50,000 residents of rural Norway were tracked as part of the study for 25 years. It was found that 41 percent of men who smoked heavily (at least one pack a day) died between 40 and 70 years of age as against 14 percent of men who did not smoke. Twenty-six percent of women who smoked heavily died between 40 and 70 years of age as against 9 percent of women, who did not smoke.
Dr. Stein Emil Volsett of the University of Bergen and colleagues said "Our study shows that smoking strongly reduces the chances of surviving from 40 to 70 years of age." It also revealed that if smoking is delayed, the chance of early death due to smoking is really dim. This study lends further support to smoking prevention campaigns, amongst teens and pre-teens.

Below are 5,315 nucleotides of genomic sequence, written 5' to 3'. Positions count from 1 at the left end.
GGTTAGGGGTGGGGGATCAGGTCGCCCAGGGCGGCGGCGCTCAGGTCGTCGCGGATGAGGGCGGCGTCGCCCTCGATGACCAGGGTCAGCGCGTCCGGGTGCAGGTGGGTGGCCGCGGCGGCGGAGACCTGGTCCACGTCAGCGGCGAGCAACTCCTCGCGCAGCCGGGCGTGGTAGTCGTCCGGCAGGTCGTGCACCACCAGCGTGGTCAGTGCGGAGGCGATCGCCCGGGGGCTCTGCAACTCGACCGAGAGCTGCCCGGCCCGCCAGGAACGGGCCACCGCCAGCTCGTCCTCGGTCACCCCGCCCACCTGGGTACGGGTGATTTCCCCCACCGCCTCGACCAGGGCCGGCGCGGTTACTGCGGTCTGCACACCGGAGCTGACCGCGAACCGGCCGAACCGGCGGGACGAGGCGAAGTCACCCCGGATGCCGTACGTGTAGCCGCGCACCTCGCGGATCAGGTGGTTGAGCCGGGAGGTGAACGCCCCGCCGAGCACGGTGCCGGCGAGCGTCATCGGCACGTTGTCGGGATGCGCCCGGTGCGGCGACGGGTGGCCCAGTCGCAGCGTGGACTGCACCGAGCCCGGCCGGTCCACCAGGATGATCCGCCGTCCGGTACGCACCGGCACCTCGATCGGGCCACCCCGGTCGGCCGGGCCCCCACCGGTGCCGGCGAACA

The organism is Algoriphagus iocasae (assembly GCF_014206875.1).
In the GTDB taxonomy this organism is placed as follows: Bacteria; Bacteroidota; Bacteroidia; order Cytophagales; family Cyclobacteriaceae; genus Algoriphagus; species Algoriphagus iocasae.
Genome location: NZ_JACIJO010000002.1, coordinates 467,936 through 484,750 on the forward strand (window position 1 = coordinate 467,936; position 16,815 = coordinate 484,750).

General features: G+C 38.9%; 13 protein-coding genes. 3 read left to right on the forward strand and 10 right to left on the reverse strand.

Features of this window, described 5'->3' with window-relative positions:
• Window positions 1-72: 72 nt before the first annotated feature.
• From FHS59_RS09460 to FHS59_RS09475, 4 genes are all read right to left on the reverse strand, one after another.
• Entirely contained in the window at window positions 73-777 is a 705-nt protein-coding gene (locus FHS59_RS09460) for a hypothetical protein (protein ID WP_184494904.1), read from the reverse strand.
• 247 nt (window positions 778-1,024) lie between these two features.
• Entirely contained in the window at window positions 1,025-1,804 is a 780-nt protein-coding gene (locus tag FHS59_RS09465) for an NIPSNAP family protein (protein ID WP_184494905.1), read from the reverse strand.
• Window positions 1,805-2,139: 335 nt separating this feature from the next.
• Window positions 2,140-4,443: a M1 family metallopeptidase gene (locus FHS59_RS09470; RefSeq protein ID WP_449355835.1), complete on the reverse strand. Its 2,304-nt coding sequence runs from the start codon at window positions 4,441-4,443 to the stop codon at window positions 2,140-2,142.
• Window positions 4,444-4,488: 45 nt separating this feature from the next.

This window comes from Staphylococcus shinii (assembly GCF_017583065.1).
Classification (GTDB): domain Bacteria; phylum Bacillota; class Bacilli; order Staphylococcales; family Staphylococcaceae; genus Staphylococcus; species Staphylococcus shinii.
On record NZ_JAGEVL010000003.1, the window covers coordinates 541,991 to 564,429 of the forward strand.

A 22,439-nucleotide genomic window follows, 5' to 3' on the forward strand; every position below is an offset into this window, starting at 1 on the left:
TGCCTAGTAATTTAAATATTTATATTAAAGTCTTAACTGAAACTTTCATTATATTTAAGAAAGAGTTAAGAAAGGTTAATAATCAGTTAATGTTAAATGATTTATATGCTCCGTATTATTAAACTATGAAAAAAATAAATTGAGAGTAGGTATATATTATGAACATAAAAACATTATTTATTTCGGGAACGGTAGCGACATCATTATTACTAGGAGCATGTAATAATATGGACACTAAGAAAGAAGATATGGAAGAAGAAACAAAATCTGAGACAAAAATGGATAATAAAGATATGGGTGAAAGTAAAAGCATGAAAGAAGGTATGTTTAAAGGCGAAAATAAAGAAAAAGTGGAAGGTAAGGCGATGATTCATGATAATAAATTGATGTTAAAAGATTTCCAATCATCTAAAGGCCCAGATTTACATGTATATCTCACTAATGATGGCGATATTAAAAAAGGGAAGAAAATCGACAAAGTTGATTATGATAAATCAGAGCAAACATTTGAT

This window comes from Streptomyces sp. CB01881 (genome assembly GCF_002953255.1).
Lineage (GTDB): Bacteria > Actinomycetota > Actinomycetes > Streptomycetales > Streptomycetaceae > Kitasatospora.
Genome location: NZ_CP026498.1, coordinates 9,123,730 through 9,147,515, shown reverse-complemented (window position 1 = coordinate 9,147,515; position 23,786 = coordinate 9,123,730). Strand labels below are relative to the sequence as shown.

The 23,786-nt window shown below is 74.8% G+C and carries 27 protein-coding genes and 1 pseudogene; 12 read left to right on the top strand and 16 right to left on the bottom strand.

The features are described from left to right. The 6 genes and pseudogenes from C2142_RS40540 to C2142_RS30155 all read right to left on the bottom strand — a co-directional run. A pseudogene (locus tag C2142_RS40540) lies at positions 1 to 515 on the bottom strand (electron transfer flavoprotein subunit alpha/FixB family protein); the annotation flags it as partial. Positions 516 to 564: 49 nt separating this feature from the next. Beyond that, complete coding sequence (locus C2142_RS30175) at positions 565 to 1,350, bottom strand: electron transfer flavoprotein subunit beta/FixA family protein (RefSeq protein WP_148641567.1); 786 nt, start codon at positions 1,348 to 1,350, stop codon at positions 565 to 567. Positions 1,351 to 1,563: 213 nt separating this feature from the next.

It pays to quit smoking, also it is never too late to give up smoking, as studies have shown that sooner the smoker gives up, it enriches his health and certainly has a positive effect on longevity.